Local newspaper’s donation to Kingman Cancer Care Unit helps secure its future
It’s sad, but cancer is for everyone.
Each and every person has had, or knows someone who has had, to fight cancer. Some became survivors, but others saw their fights end the difficult way.
It is in that fight where the all-volunteer Kingman Cancer Care Unit picks a side.
KCCU came into existence in 1975 with its stated mission, “to provide financial aid and moral support to cancer patients and families in the Kingman, Arizona area during their hour of need.”
Unfortunately, it’s a busy nonprofit. KCCU has served 221 clients with more than $160,000 worth of assistance over the last 31 months. The group helps their clients with hospital and dental bills, transportation costs for treatments, rent, utility bills, household expenses, medicine, lodging and equipment.
KCCU can do that because of the strong support from the community.
“We are so grateful for the love and support we get,” said KCCU president Janet Watson. “We couldn’t do anything without them.”
The support is ongoing, and KCCU received a large dose of good news when a gift of $142,000 from the Don and Luda Soldwedel Trust was donated to the group to further its operations.
The Soldwedel family bought The Mohave (now Kingman Daily) Miner in the 1960s and today owns many Northern Arizona newspapers.
It’s the largest donation KCCU has received in its 42-year history.
“When I first got the papers, we didn’t know how much,” said KCCU treasurer Phyllis Eaton. “When I figured out we were getting $140,000, I thought, ‘Holy crud, we’ve never gotten that amount of money.’”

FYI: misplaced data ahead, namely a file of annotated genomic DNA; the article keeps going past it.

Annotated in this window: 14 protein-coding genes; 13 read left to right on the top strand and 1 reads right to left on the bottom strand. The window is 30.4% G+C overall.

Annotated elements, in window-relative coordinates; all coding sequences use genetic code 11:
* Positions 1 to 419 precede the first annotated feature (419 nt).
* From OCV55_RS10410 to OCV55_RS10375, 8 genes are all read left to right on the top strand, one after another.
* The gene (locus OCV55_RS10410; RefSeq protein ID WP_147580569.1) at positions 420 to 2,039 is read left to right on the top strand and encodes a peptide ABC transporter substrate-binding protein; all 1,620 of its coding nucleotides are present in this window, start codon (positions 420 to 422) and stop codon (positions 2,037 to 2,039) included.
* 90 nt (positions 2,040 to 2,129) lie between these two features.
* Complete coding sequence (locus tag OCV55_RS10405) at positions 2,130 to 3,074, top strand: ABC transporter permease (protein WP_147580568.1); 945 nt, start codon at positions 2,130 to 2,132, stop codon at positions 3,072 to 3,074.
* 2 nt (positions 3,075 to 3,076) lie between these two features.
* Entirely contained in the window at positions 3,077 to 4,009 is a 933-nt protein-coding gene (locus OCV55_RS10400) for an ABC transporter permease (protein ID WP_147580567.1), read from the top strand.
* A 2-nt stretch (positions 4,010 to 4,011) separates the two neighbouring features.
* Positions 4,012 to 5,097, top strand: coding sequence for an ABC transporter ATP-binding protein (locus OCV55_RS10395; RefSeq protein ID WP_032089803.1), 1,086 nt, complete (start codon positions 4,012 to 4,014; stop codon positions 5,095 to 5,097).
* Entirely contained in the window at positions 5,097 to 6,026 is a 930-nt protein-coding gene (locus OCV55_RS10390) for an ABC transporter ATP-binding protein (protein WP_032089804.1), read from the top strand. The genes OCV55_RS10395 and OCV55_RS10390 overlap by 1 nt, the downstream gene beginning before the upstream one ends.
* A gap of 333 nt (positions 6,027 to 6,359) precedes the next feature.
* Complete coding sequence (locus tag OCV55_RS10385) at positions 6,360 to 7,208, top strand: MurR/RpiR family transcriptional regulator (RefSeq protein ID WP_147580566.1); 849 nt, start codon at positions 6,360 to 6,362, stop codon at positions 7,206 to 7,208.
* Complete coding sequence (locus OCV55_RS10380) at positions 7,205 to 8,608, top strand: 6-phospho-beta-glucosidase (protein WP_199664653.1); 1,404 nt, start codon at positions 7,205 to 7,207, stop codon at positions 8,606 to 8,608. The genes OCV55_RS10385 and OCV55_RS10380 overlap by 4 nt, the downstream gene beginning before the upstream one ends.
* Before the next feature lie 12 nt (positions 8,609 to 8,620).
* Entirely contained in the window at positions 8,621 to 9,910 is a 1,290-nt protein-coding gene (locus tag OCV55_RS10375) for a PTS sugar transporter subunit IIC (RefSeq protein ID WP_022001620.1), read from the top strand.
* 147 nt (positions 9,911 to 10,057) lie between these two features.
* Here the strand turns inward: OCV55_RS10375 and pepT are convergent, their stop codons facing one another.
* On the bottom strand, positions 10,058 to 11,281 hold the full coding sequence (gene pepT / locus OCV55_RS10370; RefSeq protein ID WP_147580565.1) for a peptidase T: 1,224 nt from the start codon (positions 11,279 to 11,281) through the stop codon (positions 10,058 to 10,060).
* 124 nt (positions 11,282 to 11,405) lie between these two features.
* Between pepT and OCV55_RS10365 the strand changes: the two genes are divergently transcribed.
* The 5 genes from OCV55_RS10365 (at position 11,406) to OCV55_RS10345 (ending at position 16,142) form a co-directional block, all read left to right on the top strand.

The sizable donation from the family-owned Daily Miner has given the nearly 50-member KCCU a chance to catch its breath, but the group is not going to slow down its efforts.
“It secures our future,” Watson said. “Costs keep rising. We do have a limit to how much we can help, but the client gets to pick and choose how to use it. If it’s a child, we don’t have a limit to how much we will help.”
The donation is large enough to keep KCCU’s operations going for at least two years, and all of it will eventually be used to meet the need of its clients who are going through a cancer battle.
KCCU holds its own fundraiser in November with its annual arts and crafts event. The proceeds from this fundraiser, and only this fundraiser, are used to finance the organization’s expenses.
The Daily Miner featured two of KCCU’s clients in 2016, who then became members. Diane Marschall and Mike Malysz were first helped by KCCU. The group helped Marschall with travel costs at 25 cents per mile for trips to Tucson, and it helped Malysz with rent and utilities when he needed it. Today, they are both KCCU members giving back.
“They helped me. I want to help them,” Marschall told the Daily Miner back then. “I don’t consider myself religious, but I’m very blessed and I know that.”
Giving back is part of the KCCU program as well. The group gives its own donation to the University of Arizona Cancer Center in Tucson for researching treatments and cures in the fight against cancer.
Donations Are Great, But People Needed
Kingman Cancer Care Unit appreciates every dime it receives through donations. The group knows it wouldn’t exist without them. KCCU is a lot like every other organization, nonprofit or for-profit: The group realizes there’s an asset that’s more precious than money. And that’s people.
“Contributions may help financially, but the group has a lot of older members,” Watson said. “We’re hoping to get some younger people to help. We’re not spring chickens. Every member has lost someone close to them.”
All things KCCU can be discovered at https://kingmancancercareunit.com. Information regarding volunteering, donating, holding a fundraising event, and reaching out for help can be found there. KCCU can also be reached by phone at 928-753-3499.
“We have a lot of people who work very hard for this group,” Eaton said. “And a lot of them are in the background.”
Daily Miner reporter Hubble Ray Smith contributed to this report.